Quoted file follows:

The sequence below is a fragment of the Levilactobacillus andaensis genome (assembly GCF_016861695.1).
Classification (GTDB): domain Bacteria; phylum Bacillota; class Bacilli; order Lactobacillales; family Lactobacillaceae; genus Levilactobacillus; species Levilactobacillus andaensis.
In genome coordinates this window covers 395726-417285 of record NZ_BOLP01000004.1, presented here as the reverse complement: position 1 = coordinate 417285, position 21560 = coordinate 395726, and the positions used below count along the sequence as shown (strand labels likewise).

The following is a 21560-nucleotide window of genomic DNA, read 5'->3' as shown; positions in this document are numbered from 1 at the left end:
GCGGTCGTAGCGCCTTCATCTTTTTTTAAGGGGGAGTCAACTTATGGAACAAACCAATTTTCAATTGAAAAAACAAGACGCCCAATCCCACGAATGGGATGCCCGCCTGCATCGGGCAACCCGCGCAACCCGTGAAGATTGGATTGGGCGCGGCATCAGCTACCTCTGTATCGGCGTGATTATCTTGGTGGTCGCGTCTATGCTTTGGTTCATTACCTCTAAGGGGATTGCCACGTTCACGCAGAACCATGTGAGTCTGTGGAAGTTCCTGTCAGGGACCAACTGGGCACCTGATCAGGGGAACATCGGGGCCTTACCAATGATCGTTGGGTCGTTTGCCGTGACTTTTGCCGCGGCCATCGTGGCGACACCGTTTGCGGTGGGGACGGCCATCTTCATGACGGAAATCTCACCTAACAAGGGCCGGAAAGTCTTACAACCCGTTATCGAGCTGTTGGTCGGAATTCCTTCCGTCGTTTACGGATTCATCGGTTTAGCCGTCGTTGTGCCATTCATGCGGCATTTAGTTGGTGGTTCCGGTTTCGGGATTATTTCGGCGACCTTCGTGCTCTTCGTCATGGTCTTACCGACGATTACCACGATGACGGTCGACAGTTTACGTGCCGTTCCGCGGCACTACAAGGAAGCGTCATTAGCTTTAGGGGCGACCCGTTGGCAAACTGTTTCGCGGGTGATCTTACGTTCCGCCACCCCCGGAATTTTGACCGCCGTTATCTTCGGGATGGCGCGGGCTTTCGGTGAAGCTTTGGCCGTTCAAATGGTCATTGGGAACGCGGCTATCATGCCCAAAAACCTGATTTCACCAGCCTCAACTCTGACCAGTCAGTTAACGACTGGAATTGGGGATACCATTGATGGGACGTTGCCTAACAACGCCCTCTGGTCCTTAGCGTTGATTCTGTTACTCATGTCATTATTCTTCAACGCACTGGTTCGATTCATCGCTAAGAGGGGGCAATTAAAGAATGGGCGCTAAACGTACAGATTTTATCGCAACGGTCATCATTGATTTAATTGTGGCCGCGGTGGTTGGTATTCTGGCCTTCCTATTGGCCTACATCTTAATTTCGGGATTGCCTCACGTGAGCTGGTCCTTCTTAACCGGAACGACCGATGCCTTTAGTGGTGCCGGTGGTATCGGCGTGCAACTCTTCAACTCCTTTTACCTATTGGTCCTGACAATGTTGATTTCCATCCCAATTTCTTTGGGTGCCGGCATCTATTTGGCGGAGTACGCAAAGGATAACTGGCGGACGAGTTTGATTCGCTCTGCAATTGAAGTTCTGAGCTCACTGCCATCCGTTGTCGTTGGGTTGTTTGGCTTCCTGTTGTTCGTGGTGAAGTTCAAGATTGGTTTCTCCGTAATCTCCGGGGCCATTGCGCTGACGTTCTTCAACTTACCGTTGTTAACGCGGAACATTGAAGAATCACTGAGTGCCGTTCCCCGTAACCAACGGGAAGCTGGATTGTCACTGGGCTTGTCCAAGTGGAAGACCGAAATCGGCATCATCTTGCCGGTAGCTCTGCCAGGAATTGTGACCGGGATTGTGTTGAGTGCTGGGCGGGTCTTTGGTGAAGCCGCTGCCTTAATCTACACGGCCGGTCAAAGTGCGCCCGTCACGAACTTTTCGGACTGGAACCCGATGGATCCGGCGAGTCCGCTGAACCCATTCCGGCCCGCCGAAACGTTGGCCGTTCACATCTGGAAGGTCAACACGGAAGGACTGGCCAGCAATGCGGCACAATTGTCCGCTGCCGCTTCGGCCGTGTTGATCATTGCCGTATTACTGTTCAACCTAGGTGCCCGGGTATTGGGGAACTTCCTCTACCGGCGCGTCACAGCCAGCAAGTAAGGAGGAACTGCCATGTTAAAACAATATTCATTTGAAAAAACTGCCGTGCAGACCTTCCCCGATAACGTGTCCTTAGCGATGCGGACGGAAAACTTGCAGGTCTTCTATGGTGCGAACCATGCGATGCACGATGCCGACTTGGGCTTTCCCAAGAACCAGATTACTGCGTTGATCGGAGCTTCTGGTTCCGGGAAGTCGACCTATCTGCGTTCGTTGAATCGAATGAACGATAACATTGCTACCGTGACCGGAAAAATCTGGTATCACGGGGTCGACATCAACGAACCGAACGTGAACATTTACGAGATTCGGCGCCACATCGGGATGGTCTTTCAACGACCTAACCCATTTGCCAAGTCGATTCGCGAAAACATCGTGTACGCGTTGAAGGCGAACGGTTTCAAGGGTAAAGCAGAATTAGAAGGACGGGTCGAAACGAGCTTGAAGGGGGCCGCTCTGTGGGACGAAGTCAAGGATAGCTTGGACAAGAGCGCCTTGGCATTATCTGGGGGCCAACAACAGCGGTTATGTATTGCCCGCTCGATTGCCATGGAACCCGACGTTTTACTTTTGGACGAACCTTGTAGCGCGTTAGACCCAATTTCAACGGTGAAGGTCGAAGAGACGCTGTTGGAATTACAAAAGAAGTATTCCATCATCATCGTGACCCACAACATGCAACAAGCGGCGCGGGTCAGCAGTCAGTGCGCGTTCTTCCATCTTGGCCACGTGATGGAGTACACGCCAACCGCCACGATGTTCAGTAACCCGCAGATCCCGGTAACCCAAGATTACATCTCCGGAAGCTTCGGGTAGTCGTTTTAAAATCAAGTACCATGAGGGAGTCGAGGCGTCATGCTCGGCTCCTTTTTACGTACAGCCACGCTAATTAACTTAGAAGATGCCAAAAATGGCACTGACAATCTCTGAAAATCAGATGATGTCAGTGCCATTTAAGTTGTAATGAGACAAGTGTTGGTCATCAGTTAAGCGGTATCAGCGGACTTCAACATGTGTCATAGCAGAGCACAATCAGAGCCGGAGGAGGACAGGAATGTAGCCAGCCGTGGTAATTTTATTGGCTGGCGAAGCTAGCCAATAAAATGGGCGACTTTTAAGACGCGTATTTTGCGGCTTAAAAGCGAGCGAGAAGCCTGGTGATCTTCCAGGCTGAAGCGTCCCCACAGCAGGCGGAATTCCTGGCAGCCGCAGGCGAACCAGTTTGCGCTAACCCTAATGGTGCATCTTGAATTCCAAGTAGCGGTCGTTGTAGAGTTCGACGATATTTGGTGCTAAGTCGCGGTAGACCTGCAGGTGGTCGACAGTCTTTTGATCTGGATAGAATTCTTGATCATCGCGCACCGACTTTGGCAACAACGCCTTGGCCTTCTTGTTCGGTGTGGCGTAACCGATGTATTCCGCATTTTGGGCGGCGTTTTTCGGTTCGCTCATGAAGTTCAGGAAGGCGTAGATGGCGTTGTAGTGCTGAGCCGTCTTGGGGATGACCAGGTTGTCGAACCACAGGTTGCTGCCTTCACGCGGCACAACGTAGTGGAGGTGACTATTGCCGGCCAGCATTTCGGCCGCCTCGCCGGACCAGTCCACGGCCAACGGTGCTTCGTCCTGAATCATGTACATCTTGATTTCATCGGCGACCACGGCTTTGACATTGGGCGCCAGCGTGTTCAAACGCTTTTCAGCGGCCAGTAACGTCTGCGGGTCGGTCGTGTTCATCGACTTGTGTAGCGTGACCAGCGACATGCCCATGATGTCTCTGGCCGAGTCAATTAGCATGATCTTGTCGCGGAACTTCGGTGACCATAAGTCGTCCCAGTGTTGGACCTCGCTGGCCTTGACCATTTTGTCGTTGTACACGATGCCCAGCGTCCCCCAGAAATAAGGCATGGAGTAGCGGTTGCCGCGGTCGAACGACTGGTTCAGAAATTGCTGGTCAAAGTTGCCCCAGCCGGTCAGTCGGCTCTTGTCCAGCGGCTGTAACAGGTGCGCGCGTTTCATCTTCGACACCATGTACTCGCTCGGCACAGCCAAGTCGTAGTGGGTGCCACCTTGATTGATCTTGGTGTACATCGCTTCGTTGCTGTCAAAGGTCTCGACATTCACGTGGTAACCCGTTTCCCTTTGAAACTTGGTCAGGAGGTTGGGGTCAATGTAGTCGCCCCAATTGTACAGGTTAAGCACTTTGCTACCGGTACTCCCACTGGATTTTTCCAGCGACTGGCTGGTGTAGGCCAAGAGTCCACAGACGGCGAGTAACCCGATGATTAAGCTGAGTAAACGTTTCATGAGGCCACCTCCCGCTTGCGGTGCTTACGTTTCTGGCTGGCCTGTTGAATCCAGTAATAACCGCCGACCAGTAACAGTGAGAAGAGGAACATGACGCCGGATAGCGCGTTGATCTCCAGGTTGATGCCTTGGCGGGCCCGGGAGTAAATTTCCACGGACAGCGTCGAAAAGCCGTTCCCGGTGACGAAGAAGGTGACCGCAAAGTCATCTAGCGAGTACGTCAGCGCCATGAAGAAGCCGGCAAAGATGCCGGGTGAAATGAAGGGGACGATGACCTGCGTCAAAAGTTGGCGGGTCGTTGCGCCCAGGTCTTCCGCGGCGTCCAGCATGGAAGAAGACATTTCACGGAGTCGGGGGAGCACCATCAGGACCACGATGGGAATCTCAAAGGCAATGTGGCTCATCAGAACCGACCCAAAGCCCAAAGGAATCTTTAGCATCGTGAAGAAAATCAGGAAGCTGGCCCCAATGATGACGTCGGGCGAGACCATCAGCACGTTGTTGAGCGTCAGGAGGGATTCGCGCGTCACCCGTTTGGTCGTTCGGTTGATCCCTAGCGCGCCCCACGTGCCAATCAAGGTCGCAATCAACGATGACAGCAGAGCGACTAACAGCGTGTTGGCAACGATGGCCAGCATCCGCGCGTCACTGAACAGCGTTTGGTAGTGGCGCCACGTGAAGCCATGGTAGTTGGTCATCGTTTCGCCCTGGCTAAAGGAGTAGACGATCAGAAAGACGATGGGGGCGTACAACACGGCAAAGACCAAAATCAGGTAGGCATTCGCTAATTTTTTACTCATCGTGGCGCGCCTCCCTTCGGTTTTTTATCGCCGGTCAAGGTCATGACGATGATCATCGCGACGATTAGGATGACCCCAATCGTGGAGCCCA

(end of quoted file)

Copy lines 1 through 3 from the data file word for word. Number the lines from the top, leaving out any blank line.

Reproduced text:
The sequence below is a fragment of the Levilactobacillus andaensis genome (assembly GCF_016861695.1).
Classification (GTDB): domain Bacteria; phylum Bacillota; class Bacilli; order Lactobacillales; family Lactobacillaceae; genus Levilactobacillus; species Levilactobacillus andaensis.
In genome coordinates this window covers 395726-417285 of record NZ_BOLP01000004.1, presented here as the reverse complement: position 1 = coordinate 417285, position 21560 = coordinate 395726, and the positions used below count along the sequence as shown (strand labels likewise).